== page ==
Recently, I was sitting in seat 29D of American Airlines Flight 161 to Maui, excited to be lifting off shortly to undertake a glorious destination shoot. I had buckled my seat belt, brought my seat back to its full and upright position, and secured the tray table in front of me. All that remained was the captain’s issuance to the flight attendants to prepare themselves for takeoff.
The captain’s soothing voice permeated the cabin through the intercom system. However, instead of dispatching the crew to their seats, he notified us that due to a mechanical malfunction, our flight would be delayed 30 minutes. I knew better, so I leaned over to the passenger next to me and said, “Double it.” She nodded as if she had been there before too.
I hate to be callous, but I’ve learned that in the event of a delay, airline representatives are more likely to tell passengers what they want to hear rather than what is likely to occur. Typically, after passengers have waited the first 30 minutes, the pilot will say, “It should take only 15 minutes more.” Then after those 15 minutes, “Just another 15 minutes.” In the end, they’ve communicated three different expectations, and the once-enthusiastic travelers have waited half an hour longer than initially foreseen. Fueled by their disappointment, they swear that they will use a different carrier next time.
How much different would they feel, if, from the outset, the airline representative announced, “We’re sorry; there’s going to be a delay of at least an hour and a half,” and then lifted off in only an hour? While the wait is the same length as in the previous example, the airline beats its own communicated expectation, and many of the passengers fly away with a different attitude toward the carrier than they would have given the prior approach.
My first five articles have centered around one main idea—the faster you can guarantee and fulfill delivery, the better it will be for your business. When it comes to generating referrals, the law of diminishing returns manifests between the time of the couple’s departure from the wedding and the time when the couple receives their final film. You will generate more and better referrals the sooner you can deliver.
However, in your rush to turn over the final product, can you force yourself to deliver too soon? This must sound strange to you, for I have been encouraging you—browbeating you, even—to get your edits out the door and enjoy a life without backlog. Let me assure you that I’m not reversing my position; rather, I’m challenging you to think about a few obstacles and opportunities when determining how fast you are willing to push yourself to finish a project.
First, let me introduce you to my “friend” Murphy. Murphy shows up uninvited when I least expect him, and he makes a mess of things that require my immediate attention. When Murphy drops in for a visit, I have to postpone my other priorities and take care of his needs. And he almost always knocks on my door when I am nearing a deadline.
Murphy may be a “friend” of yours as well. For that reason, in determining a delivery date for a project, you should avoid choosing the soonest possible time in which you can complete that project. You should always build in buffer time for Murphy, because Murphy will make demands on your time whether you’ve budgeted for him or not.
You should expect obstacles that will take you away from completing your projects—sicknesses, family emergencies, hardware failures, and even something as simple as forgetting to reorder packaging supplies. Without buffer time, hitches and hindrances can push a project beyond its expected deadline. Going beyond an initial deadline expedites diminishing returns, and failing to meet the next target date will accelerate it even more.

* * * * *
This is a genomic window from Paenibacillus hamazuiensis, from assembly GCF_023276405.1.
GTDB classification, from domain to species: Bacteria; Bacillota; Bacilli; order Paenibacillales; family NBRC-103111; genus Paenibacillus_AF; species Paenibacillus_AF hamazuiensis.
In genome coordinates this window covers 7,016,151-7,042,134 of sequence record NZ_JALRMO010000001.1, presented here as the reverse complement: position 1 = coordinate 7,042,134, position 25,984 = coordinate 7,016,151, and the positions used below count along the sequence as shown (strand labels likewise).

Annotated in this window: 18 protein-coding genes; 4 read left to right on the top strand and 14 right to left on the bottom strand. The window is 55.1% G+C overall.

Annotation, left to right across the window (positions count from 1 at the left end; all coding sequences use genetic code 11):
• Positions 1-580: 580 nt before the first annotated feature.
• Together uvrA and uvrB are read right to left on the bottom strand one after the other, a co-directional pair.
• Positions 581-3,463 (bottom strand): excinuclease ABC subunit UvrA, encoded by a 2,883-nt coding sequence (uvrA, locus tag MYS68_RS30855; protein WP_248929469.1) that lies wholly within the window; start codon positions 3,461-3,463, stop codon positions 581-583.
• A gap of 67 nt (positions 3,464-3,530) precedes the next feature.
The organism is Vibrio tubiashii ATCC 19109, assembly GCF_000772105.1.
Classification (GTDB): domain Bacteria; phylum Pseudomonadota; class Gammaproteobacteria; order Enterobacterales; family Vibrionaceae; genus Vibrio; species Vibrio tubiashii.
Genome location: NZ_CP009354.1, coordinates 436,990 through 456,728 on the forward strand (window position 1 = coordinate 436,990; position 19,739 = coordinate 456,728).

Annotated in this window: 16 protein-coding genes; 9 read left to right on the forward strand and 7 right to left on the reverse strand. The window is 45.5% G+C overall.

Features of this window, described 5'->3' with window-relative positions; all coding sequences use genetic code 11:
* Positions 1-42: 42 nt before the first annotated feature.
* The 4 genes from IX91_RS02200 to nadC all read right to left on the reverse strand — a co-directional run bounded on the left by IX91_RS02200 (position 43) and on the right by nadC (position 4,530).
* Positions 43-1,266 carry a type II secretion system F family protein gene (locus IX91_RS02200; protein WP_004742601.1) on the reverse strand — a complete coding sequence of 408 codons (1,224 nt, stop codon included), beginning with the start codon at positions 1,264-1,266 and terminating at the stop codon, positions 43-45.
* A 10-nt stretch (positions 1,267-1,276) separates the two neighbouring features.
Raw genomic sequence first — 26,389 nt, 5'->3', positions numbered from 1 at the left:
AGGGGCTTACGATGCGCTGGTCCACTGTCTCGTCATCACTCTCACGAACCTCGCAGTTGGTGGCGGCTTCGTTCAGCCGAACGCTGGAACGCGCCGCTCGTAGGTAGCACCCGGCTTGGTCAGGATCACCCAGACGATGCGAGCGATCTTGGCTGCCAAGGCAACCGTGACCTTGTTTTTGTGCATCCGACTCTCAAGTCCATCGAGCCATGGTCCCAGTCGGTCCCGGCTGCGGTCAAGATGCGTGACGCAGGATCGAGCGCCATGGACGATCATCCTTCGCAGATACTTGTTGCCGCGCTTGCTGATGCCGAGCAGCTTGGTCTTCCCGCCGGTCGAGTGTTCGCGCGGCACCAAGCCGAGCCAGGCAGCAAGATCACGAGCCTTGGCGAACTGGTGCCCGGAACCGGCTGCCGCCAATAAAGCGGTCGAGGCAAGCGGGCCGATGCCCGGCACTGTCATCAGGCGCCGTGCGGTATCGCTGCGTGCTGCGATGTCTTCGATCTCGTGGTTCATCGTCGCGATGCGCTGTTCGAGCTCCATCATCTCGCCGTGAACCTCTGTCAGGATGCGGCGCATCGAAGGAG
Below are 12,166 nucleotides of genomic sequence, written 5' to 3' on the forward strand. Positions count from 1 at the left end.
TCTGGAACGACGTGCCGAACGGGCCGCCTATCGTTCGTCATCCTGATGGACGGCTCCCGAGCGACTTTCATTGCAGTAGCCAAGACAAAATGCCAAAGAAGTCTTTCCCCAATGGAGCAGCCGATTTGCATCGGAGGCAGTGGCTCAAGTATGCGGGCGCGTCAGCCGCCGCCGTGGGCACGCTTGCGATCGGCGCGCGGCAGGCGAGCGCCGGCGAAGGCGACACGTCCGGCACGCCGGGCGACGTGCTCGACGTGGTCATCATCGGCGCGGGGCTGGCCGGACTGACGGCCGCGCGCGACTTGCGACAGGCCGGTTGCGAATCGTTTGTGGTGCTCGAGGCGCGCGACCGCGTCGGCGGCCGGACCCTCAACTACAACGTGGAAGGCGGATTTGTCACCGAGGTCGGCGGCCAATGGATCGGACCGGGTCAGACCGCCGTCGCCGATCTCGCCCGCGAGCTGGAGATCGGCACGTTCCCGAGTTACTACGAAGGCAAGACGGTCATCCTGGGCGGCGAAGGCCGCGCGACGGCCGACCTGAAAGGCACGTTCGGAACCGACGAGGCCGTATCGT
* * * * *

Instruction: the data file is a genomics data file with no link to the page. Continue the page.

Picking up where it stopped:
If you promise delivery in 2 weeks and then ask for three 2-week extensions, then you will be delivering at 2 months and receive far less enthusiasm than you deserve. But if you guarantee the same client a 3-month delivery from the start and deliver in 2 months, then the client is going to feel overjoyed even though your delivery time is the same length as in the disappointing scenario.
In contracting yourself for the fastest possible delivery time, you are also taking away the possibility of engaging in unexpected opportunities that arise during the editing period. Let’s imagine that you get noticed by a business partner of a past wedding client. This executive wants to hire you at the last second for a project that needs to be completed yesterday. She will pay your full corporate rate, and this could lead to more high-dollar projects with this company.
If you haven’t built in any leeway to allow yourself to escape editing your wedding projects, then you either have to turn down the high-paying corporate gig or you have to break your promise to your bride. Trust me, if you want to continue to be the leader in your wedding market, then you cannot afford to be inauthentic to your brides.
My main man Matt Mitchell once told me, “Aim low and exceed your greatest expectations.” On the surface, his charge seemed to be an opportunity to enjoy the feeling of success without actually challenging myself. While he was offering his wisdom tongue-in-cheek, it was not without its merits. Underpromising and overdelivering is a hallmark of excellent customer service. It worked for American Airlines when it got Flight 161 off the ground in 15 minutes rather than the 30 minutes the pilot had communicated. It somehow left me feeling confident in American Airlines even though it had denied me a quarter of an hour in the Aloha State. Mahalo!
Chris P. Jones (jones at masonjarfilms.com), an Austin, Texas-based EventDV 25 all-star, has been shooting weddings for nearly a decade and is a co-founder of the event filmmaking educational gathering IN[FOCUS]. for more on getting rid of your backlog, follow twitter.com/chrispjones.